RATIONALE: Chronic obstructive pulmonary disease (COPD) is an independent risk factor for lung cancer, but the underlying molecular mechanisms are unknown. We hypothesized that stromal cells comprising the COPD lung contain pathological gene expression programs supporting oncogenesis. OBJECTIVES: To identify molecular mechanisms operating in the lung stroma that support the development of lung cancer. METHODS: Study subjects included patients with COPD with (n = 30) or without (n = 30) lung cancer across a spectrum of COPD severity. We conducted multi-omics analysis of nonmalignant lung tissue to quantify the transcriptome, translatome, and proteome. RESULTS: Cancer-associated gene expression changes predominantly manifested as alterations in the efficiency of mRNA translation impacting protein levels in the absence of corresponding changes in mRNA levels. The molecular mechanisms driving these procancer translation programs differed on the basis of COPD severity. In mild or no COPD, the mammalian target of rapamycin pathway served as an upstream driver; whereas in advanced COPD, pathways downstream of pathological extracellular matrix emerged. Both the mammalian target of rapamycin and extracellular matrix gene expression programs paralleled activation of previously identified secretomes that can be independently induced and promote cancer initiation in mouse models. These included the senescence secretome in mild to no COPD and the ETS2 (erythroblast transformation-specific 2) secretome in moderate to severe COPD. Furthermore, in situ examination of COPD lung tissue documented stromal fibroblasts expressing key cancer-associated proteins from procancer secretomes including IL-6 (senescence secretome) in mild COPD and bone morphogenetic protein-1 (ETS2 secretome) in advanced COPD. CONCLUSIONS: Two distinct stromal gene expression programs promoting cancer initiation are activated in patients with lung cancer depending on the severity of COPD as measured by lung function. Our work has implications both for screening strategies and personalized approaches to prevent cancer in COPD.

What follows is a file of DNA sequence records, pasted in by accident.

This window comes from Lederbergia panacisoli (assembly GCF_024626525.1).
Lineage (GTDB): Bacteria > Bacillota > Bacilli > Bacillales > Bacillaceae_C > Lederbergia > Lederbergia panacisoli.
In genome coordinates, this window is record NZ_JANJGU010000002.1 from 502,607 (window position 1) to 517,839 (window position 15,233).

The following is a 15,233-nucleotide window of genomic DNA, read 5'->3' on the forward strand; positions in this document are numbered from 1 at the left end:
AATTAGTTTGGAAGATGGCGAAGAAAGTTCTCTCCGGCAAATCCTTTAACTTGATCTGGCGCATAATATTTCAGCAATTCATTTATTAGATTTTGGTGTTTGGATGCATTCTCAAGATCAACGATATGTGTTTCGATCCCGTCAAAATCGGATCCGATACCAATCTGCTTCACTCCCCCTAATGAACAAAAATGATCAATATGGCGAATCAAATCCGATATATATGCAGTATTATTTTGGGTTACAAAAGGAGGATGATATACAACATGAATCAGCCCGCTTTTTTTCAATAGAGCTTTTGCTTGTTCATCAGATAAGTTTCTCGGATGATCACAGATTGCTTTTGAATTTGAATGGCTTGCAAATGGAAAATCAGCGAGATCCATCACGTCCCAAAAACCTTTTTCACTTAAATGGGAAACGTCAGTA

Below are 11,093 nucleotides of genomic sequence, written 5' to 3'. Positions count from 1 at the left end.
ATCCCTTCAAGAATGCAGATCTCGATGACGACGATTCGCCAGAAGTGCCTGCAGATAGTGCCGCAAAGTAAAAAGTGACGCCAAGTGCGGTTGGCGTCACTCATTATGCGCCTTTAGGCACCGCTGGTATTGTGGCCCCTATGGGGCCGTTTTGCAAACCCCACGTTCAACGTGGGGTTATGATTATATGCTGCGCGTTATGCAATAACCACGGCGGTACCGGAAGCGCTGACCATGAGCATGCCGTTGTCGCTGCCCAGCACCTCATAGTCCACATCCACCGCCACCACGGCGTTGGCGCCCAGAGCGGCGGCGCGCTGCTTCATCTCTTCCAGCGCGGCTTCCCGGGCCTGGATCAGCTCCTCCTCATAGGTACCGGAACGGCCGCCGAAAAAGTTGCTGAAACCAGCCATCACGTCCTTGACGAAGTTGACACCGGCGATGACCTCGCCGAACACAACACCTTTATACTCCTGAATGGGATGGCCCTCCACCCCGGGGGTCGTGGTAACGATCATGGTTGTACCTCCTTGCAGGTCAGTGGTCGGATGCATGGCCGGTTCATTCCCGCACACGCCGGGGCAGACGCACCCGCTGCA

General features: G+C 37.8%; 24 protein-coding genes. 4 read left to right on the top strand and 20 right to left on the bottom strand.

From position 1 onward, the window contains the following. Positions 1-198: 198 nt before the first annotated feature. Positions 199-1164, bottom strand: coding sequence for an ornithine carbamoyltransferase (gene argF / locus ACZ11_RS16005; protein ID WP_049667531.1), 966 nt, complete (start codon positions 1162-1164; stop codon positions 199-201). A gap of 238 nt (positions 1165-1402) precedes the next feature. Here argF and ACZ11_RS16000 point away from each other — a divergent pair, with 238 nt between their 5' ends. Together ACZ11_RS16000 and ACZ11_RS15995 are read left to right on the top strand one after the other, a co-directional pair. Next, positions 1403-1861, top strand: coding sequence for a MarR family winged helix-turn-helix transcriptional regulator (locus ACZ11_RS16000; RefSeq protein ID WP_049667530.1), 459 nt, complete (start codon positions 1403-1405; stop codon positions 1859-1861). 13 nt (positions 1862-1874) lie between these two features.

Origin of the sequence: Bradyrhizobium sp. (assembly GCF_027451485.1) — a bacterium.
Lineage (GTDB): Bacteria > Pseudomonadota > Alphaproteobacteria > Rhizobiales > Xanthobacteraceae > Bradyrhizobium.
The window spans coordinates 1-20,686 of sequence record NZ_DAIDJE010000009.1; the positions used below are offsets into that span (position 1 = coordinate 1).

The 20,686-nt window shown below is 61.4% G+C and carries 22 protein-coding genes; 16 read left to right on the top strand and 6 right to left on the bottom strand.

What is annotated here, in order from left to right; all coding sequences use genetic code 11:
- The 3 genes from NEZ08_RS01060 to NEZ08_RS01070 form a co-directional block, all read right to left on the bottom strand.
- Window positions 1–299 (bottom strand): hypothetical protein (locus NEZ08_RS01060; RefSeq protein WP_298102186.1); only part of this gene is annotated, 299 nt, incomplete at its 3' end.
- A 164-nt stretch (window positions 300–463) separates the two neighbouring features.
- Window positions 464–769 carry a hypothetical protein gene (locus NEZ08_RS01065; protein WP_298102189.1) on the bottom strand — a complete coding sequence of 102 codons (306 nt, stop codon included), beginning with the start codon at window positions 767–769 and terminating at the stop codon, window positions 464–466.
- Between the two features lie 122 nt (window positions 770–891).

ASJC Scopus subject areas
- Pulmonary and Respiratory Medicine